Emperor Trajan Roman Empire AE Dupondius coin, 11.91g, RIC 603v (drapery on left shoulder), Foss 57a (attributed to 113 CE). Important historicmilitary architectural commemorative reverse type. Trajan's column is visible in Rome today! Note detailed rendition of column, eagles and support base with entry door and window.
NGC certified to F.
Obverse: IMP CAES NERVAE TRAIANO AVG GER DAC P M TR P COS VI P P, draped radiate head right.
Reverse: S P Q R OPTIMO PRINCIPI S C, Trajan's Column surmounted by statue of the Emperor at base are two eagles, supported by decorated base.
Trajan's Column (Italian: Colonna Traiana, Latin: COLVMNA·TRAIANI) is a Roman triumphal column in Rome, Italy, that commemorates Roman emperor Trajan's victory in the Dacian Wars. It was probably constructed under the supervision of the architect Apollodorus of Damascus at the order of the Roman Senate. It is located in Trajan's Forum, built near the Quirinal Hill, north of the Roman Forum. Completed in AD 113, the freestanding column is most famous for its spiral bas relief, which artistically describes the epic wars between the Romans and Dacians (101–102 and 105–106). Its design has inspired numerous victory columns, both ancient and modern.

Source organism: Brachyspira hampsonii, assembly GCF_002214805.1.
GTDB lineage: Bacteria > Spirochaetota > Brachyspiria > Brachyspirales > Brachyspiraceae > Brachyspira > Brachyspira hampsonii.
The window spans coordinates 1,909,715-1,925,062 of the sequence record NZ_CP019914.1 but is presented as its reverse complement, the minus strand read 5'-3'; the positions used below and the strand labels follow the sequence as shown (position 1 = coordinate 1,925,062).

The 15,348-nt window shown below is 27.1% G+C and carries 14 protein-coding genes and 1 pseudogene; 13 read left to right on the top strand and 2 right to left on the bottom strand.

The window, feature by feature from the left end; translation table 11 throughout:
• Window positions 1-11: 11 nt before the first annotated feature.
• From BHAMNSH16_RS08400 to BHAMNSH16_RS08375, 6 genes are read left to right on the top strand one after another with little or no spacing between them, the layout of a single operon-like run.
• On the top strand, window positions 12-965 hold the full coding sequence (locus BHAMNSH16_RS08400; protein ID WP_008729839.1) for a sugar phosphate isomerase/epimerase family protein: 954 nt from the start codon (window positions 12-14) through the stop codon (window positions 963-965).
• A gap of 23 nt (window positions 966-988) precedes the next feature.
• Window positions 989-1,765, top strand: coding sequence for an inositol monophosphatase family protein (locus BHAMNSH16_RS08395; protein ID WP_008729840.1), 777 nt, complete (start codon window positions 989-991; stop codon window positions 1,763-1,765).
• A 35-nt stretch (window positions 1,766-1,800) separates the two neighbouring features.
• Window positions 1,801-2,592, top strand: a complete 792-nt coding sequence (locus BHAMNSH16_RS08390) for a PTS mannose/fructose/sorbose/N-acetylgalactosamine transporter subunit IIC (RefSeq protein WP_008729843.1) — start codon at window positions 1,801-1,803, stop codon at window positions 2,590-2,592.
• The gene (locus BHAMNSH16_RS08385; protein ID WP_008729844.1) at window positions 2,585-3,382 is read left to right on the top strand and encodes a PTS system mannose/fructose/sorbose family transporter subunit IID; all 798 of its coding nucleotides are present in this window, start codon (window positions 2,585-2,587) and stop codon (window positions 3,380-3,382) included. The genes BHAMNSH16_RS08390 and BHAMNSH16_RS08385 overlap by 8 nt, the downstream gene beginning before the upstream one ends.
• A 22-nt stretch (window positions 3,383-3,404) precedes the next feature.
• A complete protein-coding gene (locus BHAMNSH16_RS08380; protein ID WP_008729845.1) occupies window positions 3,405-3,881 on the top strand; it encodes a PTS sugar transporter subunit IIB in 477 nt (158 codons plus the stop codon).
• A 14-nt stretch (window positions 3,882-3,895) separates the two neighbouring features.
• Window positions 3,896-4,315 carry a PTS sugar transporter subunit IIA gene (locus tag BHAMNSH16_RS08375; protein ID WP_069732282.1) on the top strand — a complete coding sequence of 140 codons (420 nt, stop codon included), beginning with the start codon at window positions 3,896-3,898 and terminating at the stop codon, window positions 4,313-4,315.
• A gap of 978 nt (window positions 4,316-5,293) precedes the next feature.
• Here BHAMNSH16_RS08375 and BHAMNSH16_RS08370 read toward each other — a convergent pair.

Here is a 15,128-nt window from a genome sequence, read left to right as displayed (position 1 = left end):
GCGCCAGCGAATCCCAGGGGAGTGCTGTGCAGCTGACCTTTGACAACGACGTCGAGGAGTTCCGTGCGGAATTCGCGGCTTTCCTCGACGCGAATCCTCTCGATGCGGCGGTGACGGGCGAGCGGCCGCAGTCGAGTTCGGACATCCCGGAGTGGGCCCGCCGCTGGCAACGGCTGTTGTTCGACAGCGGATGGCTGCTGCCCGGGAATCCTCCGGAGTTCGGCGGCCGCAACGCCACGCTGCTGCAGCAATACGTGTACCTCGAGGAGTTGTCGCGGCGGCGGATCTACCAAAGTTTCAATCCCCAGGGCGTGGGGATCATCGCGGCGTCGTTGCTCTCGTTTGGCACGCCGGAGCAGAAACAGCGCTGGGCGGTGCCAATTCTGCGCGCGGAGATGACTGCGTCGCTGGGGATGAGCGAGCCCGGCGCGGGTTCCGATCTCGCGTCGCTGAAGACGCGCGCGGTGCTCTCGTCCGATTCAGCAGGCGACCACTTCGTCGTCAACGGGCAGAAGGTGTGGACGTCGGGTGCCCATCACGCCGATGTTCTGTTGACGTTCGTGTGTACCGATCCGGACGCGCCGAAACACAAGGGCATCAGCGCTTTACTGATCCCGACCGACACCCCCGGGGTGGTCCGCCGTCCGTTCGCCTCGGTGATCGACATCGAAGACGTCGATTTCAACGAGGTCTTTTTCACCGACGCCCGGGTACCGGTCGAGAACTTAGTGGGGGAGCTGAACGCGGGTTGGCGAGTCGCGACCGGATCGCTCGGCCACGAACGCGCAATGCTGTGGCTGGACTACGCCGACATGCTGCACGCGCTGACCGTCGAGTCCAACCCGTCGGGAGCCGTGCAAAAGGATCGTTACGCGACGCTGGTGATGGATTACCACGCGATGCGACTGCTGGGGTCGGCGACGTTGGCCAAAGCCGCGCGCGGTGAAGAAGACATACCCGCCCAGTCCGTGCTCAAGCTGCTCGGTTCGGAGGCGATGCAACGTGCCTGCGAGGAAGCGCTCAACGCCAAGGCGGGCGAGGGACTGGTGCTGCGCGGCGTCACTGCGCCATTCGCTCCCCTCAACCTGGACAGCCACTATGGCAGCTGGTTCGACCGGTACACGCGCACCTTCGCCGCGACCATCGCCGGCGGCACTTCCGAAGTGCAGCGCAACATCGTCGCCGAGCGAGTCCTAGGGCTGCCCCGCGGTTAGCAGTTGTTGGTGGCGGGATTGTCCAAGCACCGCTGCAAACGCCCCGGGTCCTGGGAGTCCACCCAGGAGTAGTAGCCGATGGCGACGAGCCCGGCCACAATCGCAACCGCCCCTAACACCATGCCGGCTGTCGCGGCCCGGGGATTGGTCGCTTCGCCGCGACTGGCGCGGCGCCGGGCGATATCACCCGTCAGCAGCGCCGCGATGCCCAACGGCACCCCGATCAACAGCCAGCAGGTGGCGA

The structure is about 30m (98 feet) in height, 35m (115 feet) including its large pedestal. The shaft is made from a series of 20 colossal Carrara marble drums, each weighing about 32 tons, with a diameter of 3.7m (12.1 feet). The 190m (620-foot) frieze winds around the shaft 23 times. Inside the shaft, a spiral staircase of 185 steps provides access to a viewing platform at the top. The capital block of Trajan's Column weighs 53.3 tons, which had to be lifted to a height of c. 34m (112 feet).
Ancient coins indicate preliminary plans to top the column with a statue of a bird, probably an eagle, but after construction, a statue of Trajan was put in place; this statue disappeared in the Middle Ages. On December 4, 1587, the top was crowned by Pope Sixtus V with a bronze figure of St. Peter, which remains to this day. The column was originally flanked by two libraries, which may have contained Trajan's scroll-written dispatches from his Roman-Dacian Wars. Filippo Coarelli suggests that such scrolls are the basis both of the column's design and its spiraling, sculpted narrative. The column shows 2,662 figures, and 155 scenes; Trajan himself appears on the column 58 times.